By considering market trends, you can stay relevant and up-to-date, whilst also listening and responding to consumers wants and needs. Thus, ensuring a more successful product or service. If you ignore or overlook market trends, you could be setting yourself up for some potential threats in the future.
We’ve taken a look at how to approach each area of SWOT with examples of questions to ask so you can put together the most effective analysis.
To consider your company's strengths you should ask yourself: what does your business do well? How are you distinguished from competitors? What makes your brand, product or service unique?
Think of the advantages your business has, paying particular attention to your core values, internal processes and staff. Other things to consider as strengths are customer loyalty and brand recognition. Ultimately, when analysing the strengths of your business you are looking for what makes you different from the rest.
Key questions to consider:
- What do others perceive as your strengths?
- When competitors or consumers think of your business, what would they say are your strong points?
- What makes your brand, product or service unique?
- Why would people invest in your service or buy your product?
The key to successfully assessing your weaknesses is honesty. Like strengths, weaknesses are the internal frameworks within your organisation. What could you improve? What have you discovered in the past that your company tends to struggle with? Looking at previous experiences and data can be useful when analysing your company’s weaker points. What hasn’t worked well in the past?
Again, you should focus on how your company is perceived from the outside as this can help you think about it from a new angle.
Brainstorm anything that stands in the way of your business performing to its optimum potential. By spending the time to identify all your shortcomings, you can then prepare and strategize to tackle these and prevent potential issues arising.
Key questions to consider:
- What do competitors think your weaknesses are?
- What do they have that you don’t?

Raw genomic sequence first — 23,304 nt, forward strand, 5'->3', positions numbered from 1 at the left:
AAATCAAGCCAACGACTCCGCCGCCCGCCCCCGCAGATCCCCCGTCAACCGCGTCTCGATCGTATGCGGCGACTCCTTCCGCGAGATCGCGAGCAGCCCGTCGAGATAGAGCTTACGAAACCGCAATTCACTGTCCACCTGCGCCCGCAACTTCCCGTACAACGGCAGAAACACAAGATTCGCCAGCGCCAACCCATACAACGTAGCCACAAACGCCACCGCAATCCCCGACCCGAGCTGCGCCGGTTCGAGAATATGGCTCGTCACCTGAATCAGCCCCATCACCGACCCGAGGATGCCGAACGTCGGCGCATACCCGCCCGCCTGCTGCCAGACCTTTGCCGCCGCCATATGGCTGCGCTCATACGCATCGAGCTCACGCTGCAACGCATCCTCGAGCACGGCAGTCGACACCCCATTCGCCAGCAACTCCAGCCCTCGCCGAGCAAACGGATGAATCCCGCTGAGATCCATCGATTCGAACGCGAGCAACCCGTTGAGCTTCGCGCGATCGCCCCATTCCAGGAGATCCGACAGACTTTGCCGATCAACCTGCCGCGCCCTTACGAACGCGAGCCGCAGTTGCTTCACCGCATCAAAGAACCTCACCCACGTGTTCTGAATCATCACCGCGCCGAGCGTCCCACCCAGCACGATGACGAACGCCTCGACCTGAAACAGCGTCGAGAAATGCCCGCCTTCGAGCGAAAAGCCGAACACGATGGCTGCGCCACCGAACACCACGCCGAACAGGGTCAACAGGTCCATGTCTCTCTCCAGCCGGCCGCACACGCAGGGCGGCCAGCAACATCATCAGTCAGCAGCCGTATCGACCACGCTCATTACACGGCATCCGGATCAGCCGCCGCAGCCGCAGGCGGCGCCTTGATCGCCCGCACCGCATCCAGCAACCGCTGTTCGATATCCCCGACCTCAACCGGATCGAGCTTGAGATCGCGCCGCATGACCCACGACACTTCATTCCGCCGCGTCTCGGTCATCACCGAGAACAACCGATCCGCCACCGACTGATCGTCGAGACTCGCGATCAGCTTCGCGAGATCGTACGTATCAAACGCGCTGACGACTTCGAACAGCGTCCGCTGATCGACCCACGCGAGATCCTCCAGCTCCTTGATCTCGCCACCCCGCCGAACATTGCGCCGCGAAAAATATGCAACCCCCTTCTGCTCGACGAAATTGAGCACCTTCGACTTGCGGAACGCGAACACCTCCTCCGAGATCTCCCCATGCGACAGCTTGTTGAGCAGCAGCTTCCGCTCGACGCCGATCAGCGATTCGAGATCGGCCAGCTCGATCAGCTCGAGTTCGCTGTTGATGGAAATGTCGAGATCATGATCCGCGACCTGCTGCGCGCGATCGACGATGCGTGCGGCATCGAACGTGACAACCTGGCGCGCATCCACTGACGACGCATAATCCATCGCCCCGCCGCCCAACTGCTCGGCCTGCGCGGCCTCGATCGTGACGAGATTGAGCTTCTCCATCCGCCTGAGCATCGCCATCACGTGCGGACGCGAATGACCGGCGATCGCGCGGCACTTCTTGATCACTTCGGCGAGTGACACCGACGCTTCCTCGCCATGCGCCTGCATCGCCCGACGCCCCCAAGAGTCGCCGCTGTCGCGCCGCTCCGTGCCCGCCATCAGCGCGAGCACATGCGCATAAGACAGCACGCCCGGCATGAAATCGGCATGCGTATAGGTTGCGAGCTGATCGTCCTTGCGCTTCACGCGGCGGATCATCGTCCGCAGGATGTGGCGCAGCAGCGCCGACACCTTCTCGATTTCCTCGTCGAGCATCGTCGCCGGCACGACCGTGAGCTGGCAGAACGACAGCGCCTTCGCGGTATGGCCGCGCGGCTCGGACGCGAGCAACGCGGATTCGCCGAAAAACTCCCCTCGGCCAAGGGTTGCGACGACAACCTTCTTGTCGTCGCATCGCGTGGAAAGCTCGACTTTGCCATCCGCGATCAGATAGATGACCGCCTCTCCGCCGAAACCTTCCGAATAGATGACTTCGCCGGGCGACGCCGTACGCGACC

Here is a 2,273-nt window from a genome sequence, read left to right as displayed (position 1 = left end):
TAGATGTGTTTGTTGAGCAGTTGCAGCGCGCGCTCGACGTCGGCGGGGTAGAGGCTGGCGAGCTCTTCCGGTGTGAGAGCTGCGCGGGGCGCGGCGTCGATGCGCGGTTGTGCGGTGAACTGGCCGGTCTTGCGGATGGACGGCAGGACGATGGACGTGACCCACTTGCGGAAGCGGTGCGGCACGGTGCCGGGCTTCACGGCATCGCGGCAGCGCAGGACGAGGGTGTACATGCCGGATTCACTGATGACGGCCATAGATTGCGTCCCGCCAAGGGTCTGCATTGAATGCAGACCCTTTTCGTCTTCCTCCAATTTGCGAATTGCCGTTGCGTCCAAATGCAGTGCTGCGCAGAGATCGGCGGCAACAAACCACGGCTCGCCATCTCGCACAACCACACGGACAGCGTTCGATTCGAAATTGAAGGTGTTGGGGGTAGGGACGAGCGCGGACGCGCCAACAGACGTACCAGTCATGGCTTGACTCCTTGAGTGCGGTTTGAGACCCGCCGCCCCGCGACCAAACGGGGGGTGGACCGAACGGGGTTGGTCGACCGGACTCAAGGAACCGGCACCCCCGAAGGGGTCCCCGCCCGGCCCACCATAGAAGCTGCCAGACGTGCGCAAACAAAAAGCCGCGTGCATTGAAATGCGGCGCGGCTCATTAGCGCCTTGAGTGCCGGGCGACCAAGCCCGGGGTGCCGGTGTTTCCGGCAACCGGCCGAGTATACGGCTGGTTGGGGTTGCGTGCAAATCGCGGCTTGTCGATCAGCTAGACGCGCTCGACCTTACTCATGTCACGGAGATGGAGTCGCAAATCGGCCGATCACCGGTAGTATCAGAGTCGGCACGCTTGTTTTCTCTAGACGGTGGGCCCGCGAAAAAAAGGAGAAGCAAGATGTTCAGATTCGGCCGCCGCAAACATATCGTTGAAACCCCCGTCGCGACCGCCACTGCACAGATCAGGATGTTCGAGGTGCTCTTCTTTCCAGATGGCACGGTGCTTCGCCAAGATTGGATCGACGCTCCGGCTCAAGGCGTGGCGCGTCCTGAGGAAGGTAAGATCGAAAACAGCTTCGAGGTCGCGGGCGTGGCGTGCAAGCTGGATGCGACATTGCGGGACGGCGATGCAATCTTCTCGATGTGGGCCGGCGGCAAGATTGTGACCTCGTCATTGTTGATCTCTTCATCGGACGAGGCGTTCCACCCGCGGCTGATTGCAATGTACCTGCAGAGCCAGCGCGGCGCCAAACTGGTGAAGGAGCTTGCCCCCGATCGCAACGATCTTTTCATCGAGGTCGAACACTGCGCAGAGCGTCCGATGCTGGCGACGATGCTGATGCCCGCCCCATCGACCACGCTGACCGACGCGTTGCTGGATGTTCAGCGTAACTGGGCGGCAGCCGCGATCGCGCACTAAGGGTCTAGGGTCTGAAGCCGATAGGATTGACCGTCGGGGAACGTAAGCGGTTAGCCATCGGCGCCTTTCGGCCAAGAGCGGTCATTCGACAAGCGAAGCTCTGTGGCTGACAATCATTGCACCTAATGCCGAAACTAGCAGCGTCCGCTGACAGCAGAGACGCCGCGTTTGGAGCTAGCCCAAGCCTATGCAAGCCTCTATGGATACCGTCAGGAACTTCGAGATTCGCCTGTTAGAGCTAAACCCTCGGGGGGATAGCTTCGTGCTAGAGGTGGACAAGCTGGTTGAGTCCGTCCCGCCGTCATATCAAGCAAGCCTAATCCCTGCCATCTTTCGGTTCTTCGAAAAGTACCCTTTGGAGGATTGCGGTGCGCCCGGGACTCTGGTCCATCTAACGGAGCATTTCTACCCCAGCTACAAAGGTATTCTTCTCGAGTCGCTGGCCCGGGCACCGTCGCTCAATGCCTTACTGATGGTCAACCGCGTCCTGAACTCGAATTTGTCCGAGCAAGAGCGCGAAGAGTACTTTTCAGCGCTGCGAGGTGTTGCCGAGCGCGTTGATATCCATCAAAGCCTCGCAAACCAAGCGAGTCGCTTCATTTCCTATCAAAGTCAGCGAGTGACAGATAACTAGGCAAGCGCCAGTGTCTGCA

- What have you discovered in the past that your company tends to struggle with?
- What areas don’t run efficiently?
Now’s time to switch focus to external factors. Opportunities arise from various situations, this could be the market or technology, for example. In order to be successful and become a leader in your market, you must seize opportunities and exploit any opportunity that may emerge. No opening or possibility is too small, if you see something that can benefit your business, service or product, you should capitalise on it.
Responses to the latest events, consumer behaviour and societal changes can all contribute to potential opportunities. In terms of your SWOT, an opportunity is an external factor that can positively help your business. You’re looking for outside advantages when analysing your business.
Key questions to consider:
- Where is the market or demand growing?
- What would more budget allow you to do?
- How can the listed strengths be turned into opportunities and grown even further?
- How can the listed weaknesses lead to growth?
- Is there a need in the market that isn’t being met?
The opposite of an advantageous external factor is a threat. Any outside influences that could negatively impact your business. Potential threats could be anything from regulations and competitors to costs and labour. It’s important to identify threats as you can then plan action against them or avoid them. Many external elements can just easily be a threat as they can be an opportunity, it all depends on what falls in your favour.
Take market trends for example, if there’s a rise in consumers spending and investing in your product or service - what an opportunity to capitalise on this! If your business is dropping in popularity and demand is dwindling, this is then a threat. Do you have the resources if any threats arise? Planning for threats is to arm yourself and ensure you’re equipped to handle anything that may be thrown your way.